BY BILL PHILLIPS
Last week’s Liberal leadership debate was pretty dull.
There was the usual NDP bashing from some of the usual suspects, but it was really pretty dull.
But, of course, it wasn’t meant to provide a Gordon Wilson moment for anyone, so there was none.
The debate, held in Prince George, wasn’t open to the public, so non-Liberals were persona non grata (except the media, of course).
There are two schools of thought as to whether these things should be open.
On one hand, it’s a private party. Picking a leader is an internal thing, so does it need to be open to the public?
On the other hand, these people are choosing the next premier of the entire province and the public, if it doesn’t have a say, should at least be able to have a peek.
The NDP have stated their leadership debate will be open to the public. The Liberal debate wasn’t really a debate.
It was a pretty scripted affair with no questions allowed from the floor.
It’s kind of insulting to sit there and listen to a question from someone in North Vancouver be read out. Questions were undoubtedly picked to ensure candidates didn’t have to wade into any controversial waters. So who won the ‘debate?’ It’s probably easier to say who didn’t win.
There is no doubt Ed Mayne and Moira Stilwell are also-rans.
Christy Clark is the best speaker of the bunch.
She always was a good speaker and four years behind the microphone at a radio show has helped her hone her skills.
However, she’s kind of like Bill Vander Zalm. Looks great, sounds great, but when you really listen to what she is saying … not so much.
Clark, along with Kevin Falcon and Mike de Jong, were the only ones who seemed to be fired up about things. They were the most animated of the six. They were also the only ones to raise up the tired old spectre that the NDP are the socialist hordes about to plunge the province into the dark ages (of course some might say the dark ages are here). It’s a tiresome argument that, well, we’re tired of.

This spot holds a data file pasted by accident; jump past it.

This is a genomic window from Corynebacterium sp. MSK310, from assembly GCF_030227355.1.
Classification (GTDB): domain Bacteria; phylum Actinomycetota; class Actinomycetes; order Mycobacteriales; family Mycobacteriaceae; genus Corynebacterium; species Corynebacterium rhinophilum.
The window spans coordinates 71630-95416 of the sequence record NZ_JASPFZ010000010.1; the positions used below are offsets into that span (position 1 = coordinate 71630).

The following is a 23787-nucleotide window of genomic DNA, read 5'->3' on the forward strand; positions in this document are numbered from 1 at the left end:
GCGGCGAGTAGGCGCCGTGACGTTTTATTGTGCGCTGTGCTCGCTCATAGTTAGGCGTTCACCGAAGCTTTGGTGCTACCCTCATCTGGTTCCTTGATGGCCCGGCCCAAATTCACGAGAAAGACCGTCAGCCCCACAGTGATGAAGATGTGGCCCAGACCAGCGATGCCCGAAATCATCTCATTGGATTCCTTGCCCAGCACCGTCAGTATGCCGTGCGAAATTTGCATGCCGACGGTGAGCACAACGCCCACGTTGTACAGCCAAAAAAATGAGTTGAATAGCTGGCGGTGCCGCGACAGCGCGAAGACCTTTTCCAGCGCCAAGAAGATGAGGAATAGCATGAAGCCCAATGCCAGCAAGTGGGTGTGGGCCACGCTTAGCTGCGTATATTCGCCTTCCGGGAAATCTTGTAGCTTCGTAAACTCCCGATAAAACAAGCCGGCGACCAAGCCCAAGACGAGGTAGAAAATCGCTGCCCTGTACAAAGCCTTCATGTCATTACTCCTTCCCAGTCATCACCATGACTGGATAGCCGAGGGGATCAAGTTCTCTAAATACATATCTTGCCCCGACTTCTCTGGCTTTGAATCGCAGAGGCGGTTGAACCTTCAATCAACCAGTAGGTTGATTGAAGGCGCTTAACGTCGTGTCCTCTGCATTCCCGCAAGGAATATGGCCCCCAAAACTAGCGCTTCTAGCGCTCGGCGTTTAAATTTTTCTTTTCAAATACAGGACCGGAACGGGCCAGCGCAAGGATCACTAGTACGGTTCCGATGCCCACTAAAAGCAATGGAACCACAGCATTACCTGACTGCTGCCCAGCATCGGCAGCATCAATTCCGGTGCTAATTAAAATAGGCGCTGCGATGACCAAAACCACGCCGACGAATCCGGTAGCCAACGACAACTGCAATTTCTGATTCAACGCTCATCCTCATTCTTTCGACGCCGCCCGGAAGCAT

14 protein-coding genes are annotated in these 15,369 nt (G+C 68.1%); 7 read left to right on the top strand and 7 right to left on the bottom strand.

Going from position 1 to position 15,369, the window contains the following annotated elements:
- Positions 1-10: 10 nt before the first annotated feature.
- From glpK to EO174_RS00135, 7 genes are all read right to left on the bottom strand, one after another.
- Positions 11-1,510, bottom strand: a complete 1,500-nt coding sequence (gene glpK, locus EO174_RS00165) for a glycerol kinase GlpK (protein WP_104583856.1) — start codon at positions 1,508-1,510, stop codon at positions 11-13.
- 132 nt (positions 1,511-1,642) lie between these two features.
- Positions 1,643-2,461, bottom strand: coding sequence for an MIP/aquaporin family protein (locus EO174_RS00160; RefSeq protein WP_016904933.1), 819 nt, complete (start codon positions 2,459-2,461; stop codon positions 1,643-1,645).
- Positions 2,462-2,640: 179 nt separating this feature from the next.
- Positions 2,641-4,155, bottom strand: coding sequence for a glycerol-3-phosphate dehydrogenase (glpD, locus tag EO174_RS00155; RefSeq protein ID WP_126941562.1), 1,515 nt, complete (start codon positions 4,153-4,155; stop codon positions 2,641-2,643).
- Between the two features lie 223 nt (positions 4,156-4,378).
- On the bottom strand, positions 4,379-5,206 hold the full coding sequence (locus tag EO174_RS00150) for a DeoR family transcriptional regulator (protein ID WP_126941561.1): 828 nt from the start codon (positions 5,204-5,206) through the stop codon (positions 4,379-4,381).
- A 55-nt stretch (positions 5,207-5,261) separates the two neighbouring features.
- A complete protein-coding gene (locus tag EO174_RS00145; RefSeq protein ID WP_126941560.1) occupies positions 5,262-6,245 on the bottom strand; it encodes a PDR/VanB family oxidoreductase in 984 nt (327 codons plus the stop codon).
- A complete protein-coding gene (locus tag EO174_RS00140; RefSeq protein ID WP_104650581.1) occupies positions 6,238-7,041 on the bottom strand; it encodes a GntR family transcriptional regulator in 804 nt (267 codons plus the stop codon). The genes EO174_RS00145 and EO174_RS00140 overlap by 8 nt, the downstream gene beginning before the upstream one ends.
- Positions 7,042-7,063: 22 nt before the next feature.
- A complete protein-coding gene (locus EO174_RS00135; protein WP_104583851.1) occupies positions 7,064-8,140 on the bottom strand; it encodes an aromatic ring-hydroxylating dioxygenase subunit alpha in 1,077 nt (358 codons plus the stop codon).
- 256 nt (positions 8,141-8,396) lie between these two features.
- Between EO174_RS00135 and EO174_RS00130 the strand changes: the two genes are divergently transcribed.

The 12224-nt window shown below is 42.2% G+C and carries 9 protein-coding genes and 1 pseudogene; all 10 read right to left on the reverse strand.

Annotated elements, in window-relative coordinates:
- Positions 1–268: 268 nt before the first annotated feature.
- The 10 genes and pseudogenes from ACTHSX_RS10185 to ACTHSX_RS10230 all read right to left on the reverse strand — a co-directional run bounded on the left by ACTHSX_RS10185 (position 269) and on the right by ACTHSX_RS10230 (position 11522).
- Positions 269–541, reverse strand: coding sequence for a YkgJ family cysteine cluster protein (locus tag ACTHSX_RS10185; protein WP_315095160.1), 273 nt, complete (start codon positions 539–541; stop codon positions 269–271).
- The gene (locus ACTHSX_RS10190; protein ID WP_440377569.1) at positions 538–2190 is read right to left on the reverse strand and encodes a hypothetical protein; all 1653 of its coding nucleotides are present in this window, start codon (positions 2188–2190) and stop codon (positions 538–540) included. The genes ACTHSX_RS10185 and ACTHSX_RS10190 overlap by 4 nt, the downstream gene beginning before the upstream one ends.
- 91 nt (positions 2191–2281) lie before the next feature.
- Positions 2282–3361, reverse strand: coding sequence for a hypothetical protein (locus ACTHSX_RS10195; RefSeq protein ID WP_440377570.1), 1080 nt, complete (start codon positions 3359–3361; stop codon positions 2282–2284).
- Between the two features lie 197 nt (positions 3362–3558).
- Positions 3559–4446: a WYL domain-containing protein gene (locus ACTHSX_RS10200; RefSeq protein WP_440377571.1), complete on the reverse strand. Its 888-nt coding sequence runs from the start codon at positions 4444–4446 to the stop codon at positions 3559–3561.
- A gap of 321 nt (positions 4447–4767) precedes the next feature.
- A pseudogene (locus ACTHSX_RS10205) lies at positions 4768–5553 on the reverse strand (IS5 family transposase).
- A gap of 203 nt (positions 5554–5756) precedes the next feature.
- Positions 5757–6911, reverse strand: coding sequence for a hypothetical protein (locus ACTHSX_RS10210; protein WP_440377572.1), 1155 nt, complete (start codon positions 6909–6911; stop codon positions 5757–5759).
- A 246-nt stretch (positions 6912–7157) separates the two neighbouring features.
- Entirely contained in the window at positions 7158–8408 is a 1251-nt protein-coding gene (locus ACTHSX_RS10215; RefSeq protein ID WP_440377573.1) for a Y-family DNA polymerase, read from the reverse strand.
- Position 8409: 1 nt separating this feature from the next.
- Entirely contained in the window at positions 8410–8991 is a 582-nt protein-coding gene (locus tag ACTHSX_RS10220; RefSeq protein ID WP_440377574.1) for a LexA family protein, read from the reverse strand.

And while Mayne, Stilwell, and Abbott didn’t use their time to rail on the NDP bogeymen (and women, according to the party’s constitution), they did nod approvingly while the others did.
As mentioned, Clark, Falcon, and de Jong were the most animated. Abbott, on the other hand, is very subdued.
He has a deep voice that is almost a monotone, which makes him sound very serious about things. Maybe he is. The point is that the so-called debate here in Prince George didn’t really provide much for those getting ready to vote.
I suspect that the hundred or so people in the room were already in one camp or another and the format didn’t really allow any of the candidates to shine. And, if you don’t believe me … a jaded scribe … take it from one of the leadership candidates.
“Frankly, if I was sitting in the audience during those first debates, I’d think all of the candidates were pretty much the same,” said Falcon in a press release calling for the party to “juice up” this weekend’s debate.
We’ll have to see if the party responds.
Note: Tom Fletcher’s column is unavailable this week.